Football Fever

My friend and I were too excited to start planning games to Marseilles, since France is hosting the Euro 2016. However, in light of all the recent terrorist attacks and the intense football rivalry riot that broke out after Russia vs. England, everyone told me not to go. The other two girls that were planning on coming with me backed out. My school sent out emails declaring euro2016 as a danger zone. For a split second, I wondered if maybe it would be smarter to avoid the crazy football fans and stadiums that had now become perfect targets for terrorist attacks.

But I loved football and I didn’t want to miss out on the experience. So, like so many other adventures I’ve embarked on, I took the risk. And I didn’t regret it for a second.

I’ve heard that football culture in Europe is a religion. And I saw it as soon as I stepped out of the train station. Marseilles was a clash of Iceland blue and Hungarian red. Groups of fans doused in flags, scarves, face paint chanted their national anthems or simply “Allez, allez, allez” down the streets.

I was with two other guy friends, one wearing an Iceland jersey. Every time we passed a boisterous group of Hungarians, he was teased a little. He was embraced in a sea of red and passed around and hugged as they sang their national anthem. Someone even dashed by and striped his cheek with a Hungarian flag face paint roller.

People were everywhere. They were loud. They were unruly. I was grabbed and groped several times. I’d never heard the word “bella,” so often in one day. Fans kicked footballs around in the streets. Kids waved vivid flags in the air. I loved it.

At one point before the game, a group of Hungarian men approached us. He asked if I was Hungarian. I was wearing black so it was impossible to tell if I was one side or the other, but my red dip-died hair made them think I was a supporter. When I told him no, he quickly embraced us and told us about the beauty of his country. He passed around his blackberry “spirits” that was aged 2013 and had an alcohol content of 50%. I was embraced in bisous and compliments and he tagged my face with Hungarian flag face paint.

Getting into the game was a hilarious struggle. No drinks, food, body products, or pretty much anything was allowed through the gates. My friends and I had to throw a lot of things away. Everyone was patted down before finally being allowed to enter. My security guard let me keep a couple of “prohibited” items after calling me “bella” several times. What I don’t understand though, is how, during the game, the Hungarian side of the stadium managed to smuggle in flares. At several points in the game, flares were thrown onto the field or illuminated parts of the sea of red and green.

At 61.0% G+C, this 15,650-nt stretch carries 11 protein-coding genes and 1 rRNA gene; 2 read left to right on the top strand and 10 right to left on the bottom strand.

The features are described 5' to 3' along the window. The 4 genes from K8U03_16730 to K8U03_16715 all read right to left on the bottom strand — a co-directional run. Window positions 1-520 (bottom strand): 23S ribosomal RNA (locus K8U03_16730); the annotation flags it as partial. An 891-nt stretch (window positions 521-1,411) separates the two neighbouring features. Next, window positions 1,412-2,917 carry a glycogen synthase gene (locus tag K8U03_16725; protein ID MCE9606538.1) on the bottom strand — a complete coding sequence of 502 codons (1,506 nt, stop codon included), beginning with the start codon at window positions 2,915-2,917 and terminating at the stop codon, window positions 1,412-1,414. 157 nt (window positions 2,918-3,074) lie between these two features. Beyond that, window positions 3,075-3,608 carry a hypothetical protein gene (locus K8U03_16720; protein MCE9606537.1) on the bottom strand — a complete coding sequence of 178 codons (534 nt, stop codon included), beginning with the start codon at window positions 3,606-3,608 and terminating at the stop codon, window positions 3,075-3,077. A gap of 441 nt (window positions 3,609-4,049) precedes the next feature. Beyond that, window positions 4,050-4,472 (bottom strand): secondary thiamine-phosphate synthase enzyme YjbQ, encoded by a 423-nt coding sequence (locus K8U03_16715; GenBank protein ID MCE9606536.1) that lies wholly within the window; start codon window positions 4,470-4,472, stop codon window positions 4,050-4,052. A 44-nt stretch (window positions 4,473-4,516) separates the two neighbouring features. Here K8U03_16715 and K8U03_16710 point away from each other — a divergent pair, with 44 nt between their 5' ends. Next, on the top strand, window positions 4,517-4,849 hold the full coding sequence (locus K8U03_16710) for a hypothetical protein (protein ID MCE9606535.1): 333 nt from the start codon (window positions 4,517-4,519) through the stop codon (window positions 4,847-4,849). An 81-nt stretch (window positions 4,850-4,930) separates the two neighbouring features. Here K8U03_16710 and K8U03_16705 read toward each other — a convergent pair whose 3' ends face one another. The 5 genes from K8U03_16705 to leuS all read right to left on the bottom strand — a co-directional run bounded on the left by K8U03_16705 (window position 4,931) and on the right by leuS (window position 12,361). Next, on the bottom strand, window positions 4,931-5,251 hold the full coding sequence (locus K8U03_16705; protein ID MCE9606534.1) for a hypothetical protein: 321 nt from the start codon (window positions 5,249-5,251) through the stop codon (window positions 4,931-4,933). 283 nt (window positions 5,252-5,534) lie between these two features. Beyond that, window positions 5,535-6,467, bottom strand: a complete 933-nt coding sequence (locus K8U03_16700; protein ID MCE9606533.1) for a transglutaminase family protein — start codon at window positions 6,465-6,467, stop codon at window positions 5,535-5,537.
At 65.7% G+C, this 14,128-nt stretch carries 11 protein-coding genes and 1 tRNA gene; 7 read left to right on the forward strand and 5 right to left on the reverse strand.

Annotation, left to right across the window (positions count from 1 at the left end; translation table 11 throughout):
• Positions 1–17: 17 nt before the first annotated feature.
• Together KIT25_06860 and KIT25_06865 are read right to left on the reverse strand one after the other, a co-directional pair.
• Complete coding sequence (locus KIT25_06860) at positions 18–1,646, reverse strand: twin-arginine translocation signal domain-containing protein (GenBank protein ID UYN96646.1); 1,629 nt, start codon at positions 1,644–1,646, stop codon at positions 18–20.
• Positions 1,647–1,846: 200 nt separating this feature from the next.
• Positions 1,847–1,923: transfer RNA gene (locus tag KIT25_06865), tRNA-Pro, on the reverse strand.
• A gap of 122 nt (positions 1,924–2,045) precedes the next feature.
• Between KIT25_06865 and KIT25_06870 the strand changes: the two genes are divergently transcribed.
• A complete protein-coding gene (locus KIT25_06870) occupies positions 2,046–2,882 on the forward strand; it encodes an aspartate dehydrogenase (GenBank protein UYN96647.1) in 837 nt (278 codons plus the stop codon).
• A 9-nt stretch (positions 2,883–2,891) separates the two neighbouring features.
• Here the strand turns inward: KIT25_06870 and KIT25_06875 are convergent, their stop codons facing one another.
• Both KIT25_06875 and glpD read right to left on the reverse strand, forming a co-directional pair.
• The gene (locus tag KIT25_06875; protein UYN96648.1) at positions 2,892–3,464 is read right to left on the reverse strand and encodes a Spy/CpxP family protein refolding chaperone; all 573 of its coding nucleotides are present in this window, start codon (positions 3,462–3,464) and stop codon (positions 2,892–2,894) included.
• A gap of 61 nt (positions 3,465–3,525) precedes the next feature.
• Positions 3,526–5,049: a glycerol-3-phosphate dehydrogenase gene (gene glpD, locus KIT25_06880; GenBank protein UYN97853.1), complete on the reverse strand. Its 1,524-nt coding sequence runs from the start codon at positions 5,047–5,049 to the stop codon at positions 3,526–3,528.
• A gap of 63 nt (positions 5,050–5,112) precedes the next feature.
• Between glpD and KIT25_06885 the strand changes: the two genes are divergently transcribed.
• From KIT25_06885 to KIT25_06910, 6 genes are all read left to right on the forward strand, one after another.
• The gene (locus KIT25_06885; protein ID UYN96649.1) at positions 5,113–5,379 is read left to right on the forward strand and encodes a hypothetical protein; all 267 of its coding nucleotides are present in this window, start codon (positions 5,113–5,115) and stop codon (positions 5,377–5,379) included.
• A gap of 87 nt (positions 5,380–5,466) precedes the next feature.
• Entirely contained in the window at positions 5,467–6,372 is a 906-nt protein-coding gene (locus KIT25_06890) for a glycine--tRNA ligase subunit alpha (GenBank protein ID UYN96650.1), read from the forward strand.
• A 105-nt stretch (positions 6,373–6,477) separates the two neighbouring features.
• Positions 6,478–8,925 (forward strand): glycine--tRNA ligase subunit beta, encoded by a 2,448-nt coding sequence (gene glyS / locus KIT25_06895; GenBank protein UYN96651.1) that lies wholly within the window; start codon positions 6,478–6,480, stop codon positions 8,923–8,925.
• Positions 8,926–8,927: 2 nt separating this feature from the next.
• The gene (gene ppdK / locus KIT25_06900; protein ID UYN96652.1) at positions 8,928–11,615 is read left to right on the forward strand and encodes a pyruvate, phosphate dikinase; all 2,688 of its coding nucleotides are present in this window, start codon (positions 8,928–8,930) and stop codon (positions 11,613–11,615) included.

The stadium was beautiful . Football fans from all over the world donned their favorite jerseys, sang their national anthems, enjoyed the sunshine that spilled into the Stade Valédrome.

The game was a great one. Iceland scored on a penalty kick and it was still 1-0 in the last 5 minutes of the game. Hungary, however, managed to score a point at the last minute for a tie.

I’m so glad I decided to go. Certainly, I had to deal with some scary or unpleasant road bumps. For example, in broad daylight and two other men walking with me, a male passerby still managed to grab my waist and grope me. Or near the train station, another man stroked his hand against my cheek as I walked by and murmured something in French. We stepped on a lot of broken glass from car windows that had been busted. But we were smart about our surroundings and knew Marseilles had a reputation as a rough city. We were prepped to expect such things and to be extra careful. But I think that rough character gives Marseilles an authentic attraction, the old buildings tagged with graffiti create an artistic contrast where art meets the reality of society and the port culture creates a mix of African, French, and Middle Eastern urbanity.

It’s all about being smart. I wasn’t by myself at night in Marseilles. I didn’t dink too much of the alcohol I was offered and kept my wits about me. And I was aware of my surroundings. In the end, it was an amazing day. An amazing experience. The American football scene can’t touch the liveliness of European football. I’m glad I didn’t let my fear keep me from going. I truly understand now that you only regret the things you don’t do.



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